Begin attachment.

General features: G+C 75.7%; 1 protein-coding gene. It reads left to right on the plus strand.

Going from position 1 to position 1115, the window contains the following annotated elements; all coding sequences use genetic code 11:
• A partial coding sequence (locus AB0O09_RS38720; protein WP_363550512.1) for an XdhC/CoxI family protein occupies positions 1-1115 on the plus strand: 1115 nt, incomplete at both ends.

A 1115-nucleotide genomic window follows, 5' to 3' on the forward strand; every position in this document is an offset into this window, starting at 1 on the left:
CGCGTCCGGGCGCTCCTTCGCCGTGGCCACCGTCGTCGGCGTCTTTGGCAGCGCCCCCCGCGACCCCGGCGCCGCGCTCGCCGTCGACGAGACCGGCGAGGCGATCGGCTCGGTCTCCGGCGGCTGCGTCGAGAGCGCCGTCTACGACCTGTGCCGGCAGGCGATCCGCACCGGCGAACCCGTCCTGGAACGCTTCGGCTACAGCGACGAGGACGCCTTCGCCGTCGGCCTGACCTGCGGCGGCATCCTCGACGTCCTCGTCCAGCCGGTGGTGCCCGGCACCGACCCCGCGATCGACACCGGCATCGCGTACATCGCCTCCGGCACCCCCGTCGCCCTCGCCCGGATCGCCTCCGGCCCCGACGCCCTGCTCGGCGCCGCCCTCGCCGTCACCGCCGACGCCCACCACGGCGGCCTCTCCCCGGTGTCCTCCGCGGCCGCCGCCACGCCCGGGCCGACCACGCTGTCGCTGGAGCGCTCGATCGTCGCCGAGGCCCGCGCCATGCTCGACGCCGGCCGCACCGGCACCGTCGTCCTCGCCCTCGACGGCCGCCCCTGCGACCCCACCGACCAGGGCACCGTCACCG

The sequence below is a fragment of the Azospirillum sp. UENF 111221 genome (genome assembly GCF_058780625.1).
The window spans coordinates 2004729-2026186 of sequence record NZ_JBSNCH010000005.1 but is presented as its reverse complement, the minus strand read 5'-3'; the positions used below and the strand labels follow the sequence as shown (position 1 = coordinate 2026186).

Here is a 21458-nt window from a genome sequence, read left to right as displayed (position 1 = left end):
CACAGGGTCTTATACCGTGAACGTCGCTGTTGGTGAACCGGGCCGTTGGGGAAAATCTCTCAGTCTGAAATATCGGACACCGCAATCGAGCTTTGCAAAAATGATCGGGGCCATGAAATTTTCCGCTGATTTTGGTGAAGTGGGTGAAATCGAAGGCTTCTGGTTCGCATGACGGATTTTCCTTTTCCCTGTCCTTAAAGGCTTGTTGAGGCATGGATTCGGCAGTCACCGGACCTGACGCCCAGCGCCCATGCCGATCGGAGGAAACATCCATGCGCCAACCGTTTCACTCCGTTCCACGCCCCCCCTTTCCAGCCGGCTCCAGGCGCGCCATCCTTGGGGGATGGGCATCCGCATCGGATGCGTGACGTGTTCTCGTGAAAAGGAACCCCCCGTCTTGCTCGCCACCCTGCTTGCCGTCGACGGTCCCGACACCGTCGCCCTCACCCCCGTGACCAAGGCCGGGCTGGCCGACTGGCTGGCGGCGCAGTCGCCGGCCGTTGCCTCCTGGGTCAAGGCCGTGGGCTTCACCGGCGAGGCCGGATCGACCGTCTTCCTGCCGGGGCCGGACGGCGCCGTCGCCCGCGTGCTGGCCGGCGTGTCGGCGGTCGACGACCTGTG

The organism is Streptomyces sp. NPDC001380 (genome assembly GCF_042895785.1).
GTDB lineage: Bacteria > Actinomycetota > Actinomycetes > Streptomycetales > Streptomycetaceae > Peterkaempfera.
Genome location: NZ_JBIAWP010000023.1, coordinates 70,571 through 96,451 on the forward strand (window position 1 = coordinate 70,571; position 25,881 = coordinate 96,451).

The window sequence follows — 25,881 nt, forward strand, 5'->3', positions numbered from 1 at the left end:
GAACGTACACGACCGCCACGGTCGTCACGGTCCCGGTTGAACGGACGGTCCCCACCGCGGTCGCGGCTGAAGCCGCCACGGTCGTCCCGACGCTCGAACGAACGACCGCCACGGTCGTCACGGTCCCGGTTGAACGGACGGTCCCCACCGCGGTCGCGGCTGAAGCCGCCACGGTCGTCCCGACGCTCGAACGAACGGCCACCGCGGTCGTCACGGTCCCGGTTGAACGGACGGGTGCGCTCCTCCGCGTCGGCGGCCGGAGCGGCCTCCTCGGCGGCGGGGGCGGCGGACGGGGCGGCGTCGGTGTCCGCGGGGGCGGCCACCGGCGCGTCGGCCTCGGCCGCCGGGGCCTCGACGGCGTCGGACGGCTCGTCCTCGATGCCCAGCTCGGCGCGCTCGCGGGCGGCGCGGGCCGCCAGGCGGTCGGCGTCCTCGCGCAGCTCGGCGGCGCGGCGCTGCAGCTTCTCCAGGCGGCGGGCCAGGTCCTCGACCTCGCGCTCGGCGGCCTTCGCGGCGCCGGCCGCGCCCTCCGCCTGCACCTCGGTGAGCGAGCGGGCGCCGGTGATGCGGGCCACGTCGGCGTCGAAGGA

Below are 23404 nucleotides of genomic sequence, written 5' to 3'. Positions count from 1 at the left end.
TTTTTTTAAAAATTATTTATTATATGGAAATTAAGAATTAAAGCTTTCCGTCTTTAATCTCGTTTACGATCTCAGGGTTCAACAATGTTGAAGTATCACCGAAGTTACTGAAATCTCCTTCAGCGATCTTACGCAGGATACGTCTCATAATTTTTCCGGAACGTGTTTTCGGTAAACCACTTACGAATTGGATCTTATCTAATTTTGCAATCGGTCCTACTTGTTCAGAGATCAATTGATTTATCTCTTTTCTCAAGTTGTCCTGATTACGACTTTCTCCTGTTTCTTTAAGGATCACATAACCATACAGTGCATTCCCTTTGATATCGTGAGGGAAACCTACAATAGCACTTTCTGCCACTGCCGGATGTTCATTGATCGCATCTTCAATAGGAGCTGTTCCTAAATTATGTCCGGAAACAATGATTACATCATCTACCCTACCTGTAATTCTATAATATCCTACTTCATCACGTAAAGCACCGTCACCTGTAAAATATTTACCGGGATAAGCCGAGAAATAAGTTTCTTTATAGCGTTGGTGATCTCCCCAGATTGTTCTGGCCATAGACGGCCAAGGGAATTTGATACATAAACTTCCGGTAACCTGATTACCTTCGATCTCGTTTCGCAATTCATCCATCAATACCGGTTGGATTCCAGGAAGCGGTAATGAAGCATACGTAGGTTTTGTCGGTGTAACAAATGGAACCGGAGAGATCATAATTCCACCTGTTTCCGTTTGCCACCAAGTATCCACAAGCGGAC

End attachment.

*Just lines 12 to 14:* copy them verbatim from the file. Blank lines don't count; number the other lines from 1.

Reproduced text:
Genome location: NZ_JBIAWP010000023.1, coordinates 70,571 through 96,451 on the forward strand (window position 1 = coordinate 70,571; position 25,881 = coordinate 96,451).

The window sequence follows — 25,881 nt, forward strand, 5'->3', positions numbered from 1 at the left end:
GAACGTACACGACCGCCACGGTCGTCACGGTCCCGGTTGAACGGACGGTCCCCACCGCGGTCGCGGCTGAAGCCGCCACGGTCGTCCCGACGCTCGAACGAACGACCGCCACGGTCGTCACGGTCCCGGTTGAACGGACGGTCCCCACCGCGGTCGCGGCTGAAGCCGCCACGGTCGTCCCGACGCTCGAACGAACGGCCACCGCGGTCGTCACGGTCCCGGTTGAACGGACGGGTGCGCTCCTCCGCGTCGGCGGCCGGAGCGGCCTCCTCGGCGGCGGGGGCGGCGGACGGGGCGGCGTCGGTGTCCGCGGGGGCGGCCACCGGCGCGTCGGCCTCGGCCGCCGGGGCCTCGACGGCGTCGGACGGCTCGTCCTCGATGCCCAGCTCGGCGCGCTCGCGGGCGGCGCGGGCCGCCAGGCGGTCGGCGTCCTCGCGCAGCTCGGCGGCGCGGCGCTGCAGCTTCTCCAGGCGGCGGGCCAGGTCCTCGACCTCGCGCTCGGCGGCCTTCGCGGCGCCGGCCGCGCCCTCCGCCTGCACCTCGGTGAGCGAGCGGGCGCCGGTGATGCGGGCCACGTCGGCGTCGAAGGA